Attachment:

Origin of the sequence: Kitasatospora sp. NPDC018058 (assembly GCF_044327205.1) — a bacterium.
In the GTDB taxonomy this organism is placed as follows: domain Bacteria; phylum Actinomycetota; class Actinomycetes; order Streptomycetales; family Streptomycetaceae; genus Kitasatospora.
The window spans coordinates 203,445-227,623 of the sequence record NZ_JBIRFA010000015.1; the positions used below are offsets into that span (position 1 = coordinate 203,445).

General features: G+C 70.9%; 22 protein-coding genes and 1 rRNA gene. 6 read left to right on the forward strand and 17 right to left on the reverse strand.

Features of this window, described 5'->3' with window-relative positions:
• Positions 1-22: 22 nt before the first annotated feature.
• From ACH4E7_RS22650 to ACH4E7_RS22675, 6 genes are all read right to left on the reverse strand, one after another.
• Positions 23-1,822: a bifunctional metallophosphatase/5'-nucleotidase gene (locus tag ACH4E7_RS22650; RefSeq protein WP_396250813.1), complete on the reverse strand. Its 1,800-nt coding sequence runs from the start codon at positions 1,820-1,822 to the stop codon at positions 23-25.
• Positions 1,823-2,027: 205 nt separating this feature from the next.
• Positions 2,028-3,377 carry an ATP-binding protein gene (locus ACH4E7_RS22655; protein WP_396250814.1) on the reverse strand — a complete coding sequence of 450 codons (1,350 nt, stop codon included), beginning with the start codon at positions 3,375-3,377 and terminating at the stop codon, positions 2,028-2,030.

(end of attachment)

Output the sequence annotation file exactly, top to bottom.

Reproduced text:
Origin of the sequence: Kitasatospora sp. NPDC018058 (assembly GCF_044327205.1) — a bacterium.
In the GTDB taxonomy this organism is placed as follows: domain Bacteria; phylum Actinomycetota; class Actinomycetes; order Streptomycetales; family Streptomycetaceae; genus Kitasatospora.
The window spans coordinates 203,445-227,623 of the sequence record NZ_JBIRFA010000015.1; the positions used below are offsets into that span (position 1 = coordinate 203,445).

General features: G+C 70.9%; 22 protein-coding genes and 1 rRNA gene. 6 read left to right on the forward strand and 17 right to left on the reverse strand.

Features of this window, described 5'->3' with window-relative positions:
• Positions 1-22: 22 nt before the first annotated feature.
• From ACH4E7_RS22650 to ACH4E7_RS22675, 6 genes are all read right to left on the reverse strand, one after another.
• Positions 23-1,822: a bifunctional metallophosphatase/5'-nucleotidase gene (locus tag ACH4E7_RS22650; RefSeq protein WP_396250813.1), complete on the reverse strand. Its 1,800-nt coding sequence runs from the start codon at positions 1,820-1,822 to the stop codon at positions 23-25.
• Positions 1,823-2,027: 205 nt separating this feature from the next.
• Positions 2,028-3,377 carry an ATP-binding protein gene (locus ACH4E7_RS22655; protein WP_396250814.1) on the reverse strand — a complete coding sequence of 450 codons (1,350 nt, stop codon included), beginning with the start codon at positions 3,375-3,377 and terminating at the stop codon, positions 2,028-2,030.